Sacred Rice: An Ethnography of Identity, Environment, and Development in Rural West Africa
(Oxford University Press, 2015) is a book about change. The Jola, a people living in Guinea-Bissau, have long cultivated rice and formed their social identity around its growth, but recent changes in climate, economic, political and social circumstances have rendered this a precarious existence. As a result, individuals from the village where Prof. Joanna Davidson
has spent years conducting in-depth ethnographic fieldwork have been forced to integrate not just the outside world, but changes in their own society. How these changes have affected them and how they have dealt with them, along with what this means in terms of our thinking about development theory and social change in general, form the major theme of this excellently researched book that tells us about the history of rice in Africa, West Africa generally and about a village in particular.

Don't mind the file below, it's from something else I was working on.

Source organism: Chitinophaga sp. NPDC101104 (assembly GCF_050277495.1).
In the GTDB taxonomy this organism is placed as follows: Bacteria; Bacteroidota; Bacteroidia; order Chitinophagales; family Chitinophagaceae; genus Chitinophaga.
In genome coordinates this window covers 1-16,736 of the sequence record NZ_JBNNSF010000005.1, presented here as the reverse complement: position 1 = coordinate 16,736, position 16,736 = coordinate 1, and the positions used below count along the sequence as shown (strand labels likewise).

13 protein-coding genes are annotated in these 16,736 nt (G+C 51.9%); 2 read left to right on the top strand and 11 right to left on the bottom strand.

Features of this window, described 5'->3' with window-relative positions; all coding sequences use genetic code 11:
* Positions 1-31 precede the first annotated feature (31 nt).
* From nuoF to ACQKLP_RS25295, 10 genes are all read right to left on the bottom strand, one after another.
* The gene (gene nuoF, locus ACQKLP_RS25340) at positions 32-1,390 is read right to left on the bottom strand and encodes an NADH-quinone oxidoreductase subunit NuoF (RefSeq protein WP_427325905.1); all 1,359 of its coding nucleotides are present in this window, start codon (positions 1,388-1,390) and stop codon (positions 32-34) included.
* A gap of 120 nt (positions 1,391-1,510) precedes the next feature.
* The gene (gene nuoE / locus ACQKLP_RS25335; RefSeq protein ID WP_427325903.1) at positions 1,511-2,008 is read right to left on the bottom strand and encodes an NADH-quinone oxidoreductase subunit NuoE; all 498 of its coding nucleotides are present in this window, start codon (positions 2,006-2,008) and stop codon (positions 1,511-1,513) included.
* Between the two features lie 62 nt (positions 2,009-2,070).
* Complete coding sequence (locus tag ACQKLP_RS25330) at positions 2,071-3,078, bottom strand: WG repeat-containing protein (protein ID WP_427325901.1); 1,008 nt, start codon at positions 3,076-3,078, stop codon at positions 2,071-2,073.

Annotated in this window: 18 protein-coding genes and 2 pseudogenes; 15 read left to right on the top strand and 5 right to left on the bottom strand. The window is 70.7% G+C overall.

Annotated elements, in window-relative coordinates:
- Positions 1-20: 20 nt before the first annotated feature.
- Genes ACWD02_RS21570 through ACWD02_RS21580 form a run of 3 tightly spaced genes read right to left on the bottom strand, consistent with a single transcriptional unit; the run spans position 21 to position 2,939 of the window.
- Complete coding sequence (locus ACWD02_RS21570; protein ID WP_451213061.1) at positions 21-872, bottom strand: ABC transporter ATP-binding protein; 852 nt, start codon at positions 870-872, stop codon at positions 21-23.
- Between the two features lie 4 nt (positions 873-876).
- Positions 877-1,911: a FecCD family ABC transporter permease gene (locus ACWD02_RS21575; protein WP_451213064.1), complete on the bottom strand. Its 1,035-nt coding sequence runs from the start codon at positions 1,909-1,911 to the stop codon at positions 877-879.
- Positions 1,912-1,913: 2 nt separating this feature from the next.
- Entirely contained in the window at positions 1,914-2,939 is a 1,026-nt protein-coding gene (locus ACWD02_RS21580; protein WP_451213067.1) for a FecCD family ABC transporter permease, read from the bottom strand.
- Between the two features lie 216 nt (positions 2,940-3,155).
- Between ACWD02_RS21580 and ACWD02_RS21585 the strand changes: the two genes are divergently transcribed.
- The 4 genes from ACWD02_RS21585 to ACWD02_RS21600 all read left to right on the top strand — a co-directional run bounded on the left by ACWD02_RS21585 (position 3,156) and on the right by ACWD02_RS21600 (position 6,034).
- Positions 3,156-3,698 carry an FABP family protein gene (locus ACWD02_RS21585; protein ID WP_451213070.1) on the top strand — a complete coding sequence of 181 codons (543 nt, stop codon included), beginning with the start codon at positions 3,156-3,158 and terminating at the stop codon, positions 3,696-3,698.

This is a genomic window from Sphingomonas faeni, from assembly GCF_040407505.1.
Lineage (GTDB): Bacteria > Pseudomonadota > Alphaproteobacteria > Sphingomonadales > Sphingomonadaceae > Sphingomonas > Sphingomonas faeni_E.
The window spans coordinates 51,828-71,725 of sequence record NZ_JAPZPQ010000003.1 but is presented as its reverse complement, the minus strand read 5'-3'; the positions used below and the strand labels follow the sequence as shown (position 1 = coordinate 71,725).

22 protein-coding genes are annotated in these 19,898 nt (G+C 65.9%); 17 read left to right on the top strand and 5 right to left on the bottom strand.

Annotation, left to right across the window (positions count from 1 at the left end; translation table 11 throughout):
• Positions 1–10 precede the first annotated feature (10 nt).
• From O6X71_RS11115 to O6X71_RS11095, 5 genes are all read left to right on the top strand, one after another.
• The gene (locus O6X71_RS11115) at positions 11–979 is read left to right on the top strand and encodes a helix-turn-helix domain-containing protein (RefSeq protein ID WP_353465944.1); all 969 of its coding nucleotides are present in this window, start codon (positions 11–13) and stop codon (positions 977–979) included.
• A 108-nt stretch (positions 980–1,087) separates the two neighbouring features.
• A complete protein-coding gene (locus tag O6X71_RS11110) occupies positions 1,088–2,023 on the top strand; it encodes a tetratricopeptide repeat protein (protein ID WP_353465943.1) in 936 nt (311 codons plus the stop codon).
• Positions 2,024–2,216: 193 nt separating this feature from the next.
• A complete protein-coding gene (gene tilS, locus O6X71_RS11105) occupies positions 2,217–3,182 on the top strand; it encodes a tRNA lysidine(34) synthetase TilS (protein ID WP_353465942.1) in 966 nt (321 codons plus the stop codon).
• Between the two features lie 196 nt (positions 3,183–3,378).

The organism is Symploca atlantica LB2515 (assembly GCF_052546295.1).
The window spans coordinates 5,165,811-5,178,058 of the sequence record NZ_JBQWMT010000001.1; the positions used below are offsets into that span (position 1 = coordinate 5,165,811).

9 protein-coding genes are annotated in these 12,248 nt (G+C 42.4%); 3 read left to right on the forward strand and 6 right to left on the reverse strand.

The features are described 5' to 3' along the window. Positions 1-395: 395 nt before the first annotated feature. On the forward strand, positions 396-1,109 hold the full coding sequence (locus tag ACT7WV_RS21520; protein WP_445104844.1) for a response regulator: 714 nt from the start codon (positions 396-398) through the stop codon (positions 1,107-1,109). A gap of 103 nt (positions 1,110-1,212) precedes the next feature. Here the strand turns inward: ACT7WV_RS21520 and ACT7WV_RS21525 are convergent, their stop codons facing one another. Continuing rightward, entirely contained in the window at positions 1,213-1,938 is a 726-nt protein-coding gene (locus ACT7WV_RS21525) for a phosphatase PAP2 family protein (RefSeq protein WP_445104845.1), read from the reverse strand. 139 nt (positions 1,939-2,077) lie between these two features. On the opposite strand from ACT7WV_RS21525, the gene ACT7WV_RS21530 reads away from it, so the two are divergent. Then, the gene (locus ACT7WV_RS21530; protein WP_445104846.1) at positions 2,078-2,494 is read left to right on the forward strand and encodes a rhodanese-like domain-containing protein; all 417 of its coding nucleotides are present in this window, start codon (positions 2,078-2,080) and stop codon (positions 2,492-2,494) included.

We’ll talk to her about how she found the village where she did her work, how she became interested in the topic, what the Jola as a people are like, the changes they are experiencing as well as what we might learn about the Jola and even ourselves.
Jeffrey Bristol is a PhD candidate in Anthropology at Boston University and a JD candidate at the University of Michigan Law School.